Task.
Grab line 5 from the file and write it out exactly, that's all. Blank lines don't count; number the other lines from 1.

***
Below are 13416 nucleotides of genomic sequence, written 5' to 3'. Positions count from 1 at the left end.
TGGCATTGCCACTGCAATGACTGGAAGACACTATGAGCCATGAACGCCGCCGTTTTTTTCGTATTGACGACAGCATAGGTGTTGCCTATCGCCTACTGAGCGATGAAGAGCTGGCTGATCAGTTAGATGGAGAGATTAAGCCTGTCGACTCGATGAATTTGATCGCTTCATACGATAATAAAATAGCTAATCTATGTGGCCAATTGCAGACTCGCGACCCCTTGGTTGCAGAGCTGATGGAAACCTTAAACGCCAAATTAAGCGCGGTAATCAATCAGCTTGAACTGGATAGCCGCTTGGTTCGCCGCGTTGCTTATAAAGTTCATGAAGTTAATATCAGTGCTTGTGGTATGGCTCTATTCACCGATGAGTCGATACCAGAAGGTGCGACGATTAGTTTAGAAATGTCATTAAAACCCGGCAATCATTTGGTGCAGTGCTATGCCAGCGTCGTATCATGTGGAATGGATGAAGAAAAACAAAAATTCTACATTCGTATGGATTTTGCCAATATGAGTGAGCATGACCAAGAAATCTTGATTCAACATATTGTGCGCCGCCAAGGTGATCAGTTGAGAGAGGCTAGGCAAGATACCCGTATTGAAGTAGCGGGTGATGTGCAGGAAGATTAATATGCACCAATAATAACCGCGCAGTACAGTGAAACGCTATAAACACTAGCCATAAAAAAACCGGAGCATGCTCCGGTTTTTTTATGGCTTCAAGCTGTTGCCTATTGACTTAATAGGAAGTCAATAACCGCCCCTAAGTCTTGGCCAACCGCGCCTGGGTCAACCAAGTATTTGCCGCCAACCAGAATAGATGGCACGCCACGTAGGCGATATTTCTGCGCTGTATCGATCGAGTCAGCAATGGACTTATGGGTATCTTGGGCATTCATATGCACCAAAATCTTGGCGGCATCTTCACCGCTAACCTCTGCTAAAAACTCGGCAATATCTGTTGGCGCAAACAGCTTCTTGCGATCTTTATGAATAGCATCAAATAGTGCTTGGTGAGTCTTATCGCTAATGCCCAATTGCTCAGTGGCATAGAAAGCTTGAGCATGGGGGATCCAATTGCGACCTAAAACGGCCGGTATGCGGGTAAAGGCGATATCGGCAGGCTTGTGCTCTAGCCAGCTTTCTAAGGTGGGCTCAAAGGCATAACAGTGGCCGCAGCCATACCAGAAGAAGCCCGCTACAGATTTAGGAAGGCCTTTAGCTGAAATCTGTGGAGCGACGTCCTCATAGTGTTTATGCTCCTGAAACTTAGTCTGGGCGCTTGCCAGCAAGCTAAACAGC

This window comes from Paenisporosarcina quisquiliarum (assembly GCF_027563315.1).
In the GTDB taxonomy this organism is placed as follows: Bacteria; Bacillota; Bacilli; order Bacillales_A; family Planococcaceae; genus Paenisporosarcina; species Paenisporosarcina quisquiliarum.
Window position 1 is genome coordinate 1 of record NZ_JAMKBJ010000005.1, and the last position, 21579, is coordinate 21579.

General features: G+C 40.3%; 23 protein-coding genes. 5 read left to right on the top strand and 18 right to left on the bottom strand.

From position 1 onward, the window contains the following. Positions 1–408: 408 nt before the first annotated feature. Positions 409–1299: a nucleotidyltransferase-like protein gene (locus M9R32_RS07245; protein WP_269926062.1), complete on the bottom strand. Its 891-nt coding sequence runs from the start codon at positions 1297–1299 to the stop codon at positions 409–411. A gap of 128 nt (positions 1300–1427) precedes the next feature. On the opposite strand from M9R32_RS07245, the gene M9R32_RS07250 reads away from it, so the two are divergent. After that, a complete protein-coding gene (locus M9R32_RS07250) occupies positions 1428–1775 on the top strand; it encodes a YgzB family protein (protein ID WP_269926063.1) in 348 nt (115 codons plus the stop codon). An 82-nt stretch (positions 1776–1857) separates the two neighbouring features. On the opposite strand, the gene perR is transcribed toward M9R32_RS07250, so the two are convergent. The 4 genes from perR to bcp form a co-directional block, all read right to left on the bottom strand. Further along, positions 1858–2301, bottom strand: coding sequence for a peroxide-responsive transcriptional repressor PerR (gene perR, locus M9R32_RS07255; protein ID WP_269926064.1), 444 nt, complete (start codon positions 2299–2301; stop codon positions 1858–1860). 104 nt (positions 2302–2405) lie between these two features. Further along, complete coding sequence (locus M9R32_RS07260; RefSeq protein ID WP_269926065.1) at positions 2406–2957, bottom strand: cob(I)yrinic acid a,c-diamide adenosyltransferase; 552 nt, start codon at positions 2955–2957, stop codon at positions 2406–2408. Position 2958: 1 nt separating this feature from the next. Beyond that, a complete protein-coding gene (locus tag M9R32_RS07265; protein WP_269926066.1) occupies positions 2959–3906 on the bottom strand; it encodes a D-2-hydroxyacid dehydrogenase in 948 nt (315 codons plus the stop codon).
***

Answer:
Window position 1 is genome coordinate 1 of record NZ_JAMKBJ010000005.1, and the last position, 21579, is coordinate 21579.